Thursday, July 5, 2012

Great Disposability

By now there's really no point in discussing whether The Amazing Spider-Man was "necessary" or not; "necessary" has never been and will never be a core consideration of Hollywood studio execs, except insofar as it is necessary they continue to make huge piles of money from their property investments – and Spider-Man is nothing if not a lucrative property. There's no arguing against the fact that the new Spidey is redundant, of course, but if that were an unforgivable fault we should have to discard every major superhero tentpole film of the past decade not directed by Christopher Nolan. Let's not pretend, for instance, that CGI technology has not advanced in leaps and bounds since 2002, a time when even the most ardent accolades of Raimi's work were willing to admit that Spidey's visual incarnation rather more resembled a transplanted cartoon than a tangible character, particularly in the embarrassing street fight sequences.

That said, I come to bury The Amazing Spider-Man, not to praise it. Raimi's was and is the definitive version of the friendly neighborhood web-slinger, capturing every ounce of Lee and Kirby's larger-than-life sense of super-powered fun and "gee whiz!" comic pizazz. Certainly, it had it flaws, none the least of which was a perpetually torpid Tobey Maguire who could never quite make believable the transition from pitiable Parker to spectacular Spider-Man, but as a blockbuster based on a beloved American myth it was as complete a package as anyone could have asked for, fan or no, and the fact that at least one of its sequels was every bit as compelling an addition to the genre is of no small note by Hollywood standards of property decay.

The Amazing Spider-Man, on the other hand, is every bit as turgid as Spider-Man was frenetic, and as bloated in its own self-importance as its predecessor was lackadaisical. Of course, to compare the premier studio work of a novice independent film and music video director like Marc Webb (thrown here into an exceptionally cynical production even by Hollywood reckoning) with the loving craft of a B-movie veteran like Sam Raimi is to invite such contrasts, and I suppose we all knew from the first trailer exactly what we were getting here. TASM is a mess, plain and simple, a textbook example of exactly how not to successfully transcribe a comic to the silver screen, from its painfully familiar opening scenes of Peter's childhood and parental separation (especially now that aping Nolan's Batman saga has become the modus operandi for the genre) to its interminable origin sequences that insist upon gorging a solid half of the film's running time with heavy-handed character development for a character with whom everyone watching the film is already intimately familiar. Granted, Andrew Garfield is better and more rounded in the role than Tobey "walking-lopsided-grin" Maguire ever was, but even his nuanced work is so hampered by the insipid screenplay and shoddy editing as to render him ridiculous in moments that should have been poignant (the entire theater erupted in laughter at his reaction to a certain inevitable family death) and creepy when the camera was clearly going for cute (how many lingering shots of lecherous grins do we really need per love scene anyway?). Emma Stone fares a little better as a Gwen Stacy literally written for her talents, though at times her character seems shoehorned into the narrative by the demands of the inevitable saga-to-be.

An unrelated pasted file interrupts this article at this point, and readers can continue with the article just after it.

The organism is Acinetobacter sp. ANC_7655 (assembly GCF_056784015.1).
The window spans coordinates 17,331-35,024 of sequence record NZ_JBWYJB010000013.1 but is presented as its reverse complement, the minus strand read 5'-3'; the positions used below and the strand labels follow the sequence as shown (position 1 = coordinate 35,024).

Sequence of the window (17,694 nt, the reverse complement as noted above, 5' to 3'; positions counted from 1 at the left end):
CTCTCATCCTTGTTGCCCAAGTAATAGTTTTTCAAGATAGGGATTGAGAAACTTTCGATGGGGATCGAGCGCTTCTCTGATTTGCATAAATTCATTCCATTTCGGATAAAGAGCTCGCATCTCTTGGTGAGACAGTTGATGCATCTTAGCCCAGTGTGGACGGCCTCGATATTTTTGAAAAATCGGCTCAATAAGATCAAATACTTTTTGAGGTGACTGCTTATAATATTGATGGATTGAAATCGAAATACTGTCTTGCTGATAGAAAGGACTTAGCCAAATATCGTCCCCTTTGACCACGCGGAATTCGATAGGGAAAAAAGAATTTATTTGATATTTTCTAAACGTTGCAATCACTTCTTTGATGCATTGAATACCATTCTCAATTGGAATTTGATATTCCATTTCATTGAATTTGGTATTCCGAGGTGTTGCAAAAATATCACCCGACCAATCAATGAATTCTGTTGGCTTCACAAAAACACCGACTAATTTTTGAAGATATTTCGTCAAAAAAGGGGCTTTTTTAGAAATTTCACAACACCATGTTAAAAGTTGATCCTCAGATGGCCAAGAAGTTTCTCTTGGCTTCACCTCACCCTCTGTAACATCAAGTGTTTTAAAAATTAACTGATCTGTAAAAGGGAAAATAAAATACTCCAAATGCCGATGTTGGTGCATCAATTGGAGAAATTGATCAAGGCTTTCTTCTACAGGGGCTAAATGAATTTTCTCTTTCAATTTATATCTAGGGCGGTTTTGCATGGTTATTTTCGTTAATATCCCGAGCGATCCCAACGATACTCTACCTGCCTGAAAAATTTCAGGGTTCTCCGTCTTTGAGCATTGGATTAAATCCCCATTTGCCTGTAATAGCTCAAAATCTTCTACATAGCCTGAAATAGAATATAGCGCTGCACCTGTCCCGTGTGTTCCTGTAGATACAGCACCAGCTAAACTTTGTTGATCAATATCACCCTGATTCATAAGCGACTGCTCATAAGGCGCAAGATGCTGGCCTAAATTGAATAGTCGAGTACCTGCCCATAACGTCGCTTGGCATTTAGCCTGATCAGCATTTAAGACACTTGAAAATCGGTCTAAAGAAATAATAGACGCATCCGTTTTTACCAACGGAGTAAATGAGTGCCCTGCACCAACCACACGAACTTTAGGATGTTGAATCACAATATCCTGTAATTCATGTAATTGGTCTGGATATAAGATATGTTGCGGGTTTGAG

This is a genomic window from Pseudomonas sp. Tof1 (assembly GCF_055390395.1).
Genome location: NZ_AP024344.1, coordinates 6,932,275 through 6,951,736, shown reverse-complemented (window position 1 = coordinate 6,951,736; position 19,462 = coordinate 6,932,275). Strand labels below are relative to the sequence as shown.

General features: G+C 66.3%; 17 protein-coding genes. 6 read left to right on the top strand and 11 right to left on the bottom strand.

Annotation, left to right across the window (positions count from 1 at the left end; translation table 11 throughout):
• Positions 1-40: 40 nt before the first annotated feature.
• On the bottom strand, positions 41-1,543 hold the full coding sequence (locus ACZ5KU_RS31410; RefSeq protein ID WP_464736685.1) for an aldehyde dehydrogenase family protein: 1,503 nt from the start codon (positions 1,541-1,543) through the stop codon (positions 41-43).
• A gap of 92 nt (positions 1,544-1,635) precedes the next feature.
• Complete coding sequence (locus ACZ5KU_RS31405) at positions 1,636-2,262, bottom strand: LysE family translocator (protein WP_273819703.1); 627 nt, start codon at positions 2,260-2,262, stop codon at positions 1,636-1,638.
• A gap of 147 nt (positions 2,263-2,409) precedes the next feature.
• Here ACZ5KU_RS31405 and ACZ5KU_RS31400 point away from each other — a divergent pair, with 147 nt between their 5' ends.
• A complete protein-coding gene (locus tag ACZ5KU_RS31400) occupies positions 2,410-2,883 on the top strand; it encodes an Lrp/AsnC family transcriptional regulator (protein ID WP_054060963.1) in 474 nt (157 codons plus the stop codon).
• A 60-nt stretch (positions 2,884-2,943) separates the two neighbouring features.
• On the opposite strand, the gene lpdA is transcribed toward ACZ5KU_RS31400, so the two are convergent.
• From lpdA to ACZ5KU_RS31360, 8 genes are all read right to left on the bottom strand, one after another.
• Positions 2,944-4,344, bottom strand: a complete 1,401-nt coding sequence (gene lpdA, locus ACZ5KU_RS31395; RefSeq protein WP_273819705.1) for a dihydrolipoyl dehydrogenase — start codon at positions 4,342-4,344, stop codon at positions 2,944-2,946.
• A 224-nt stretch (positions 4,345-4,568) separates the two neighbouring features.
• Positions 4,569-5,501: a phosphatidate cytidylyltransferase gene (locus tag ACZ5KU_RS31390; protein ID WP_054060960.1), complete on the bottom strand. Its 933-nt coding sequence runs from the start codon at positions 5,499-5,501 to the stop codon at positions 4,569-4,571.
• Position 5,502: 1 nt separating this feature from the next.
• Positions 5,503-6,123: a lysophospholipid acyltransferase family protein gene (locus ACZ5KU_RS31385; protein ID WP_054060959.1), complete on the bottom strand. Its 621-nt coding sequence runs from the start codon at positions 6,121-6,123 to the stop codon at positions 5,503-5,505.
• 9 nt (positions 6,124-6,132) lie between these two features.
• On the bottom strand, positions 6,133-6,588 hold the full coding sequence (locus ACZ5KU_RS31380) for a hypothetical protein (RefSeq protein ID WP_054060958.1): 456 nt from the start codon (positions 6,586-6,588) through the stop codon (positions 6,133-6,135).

After ten minutes of this, trust me when I say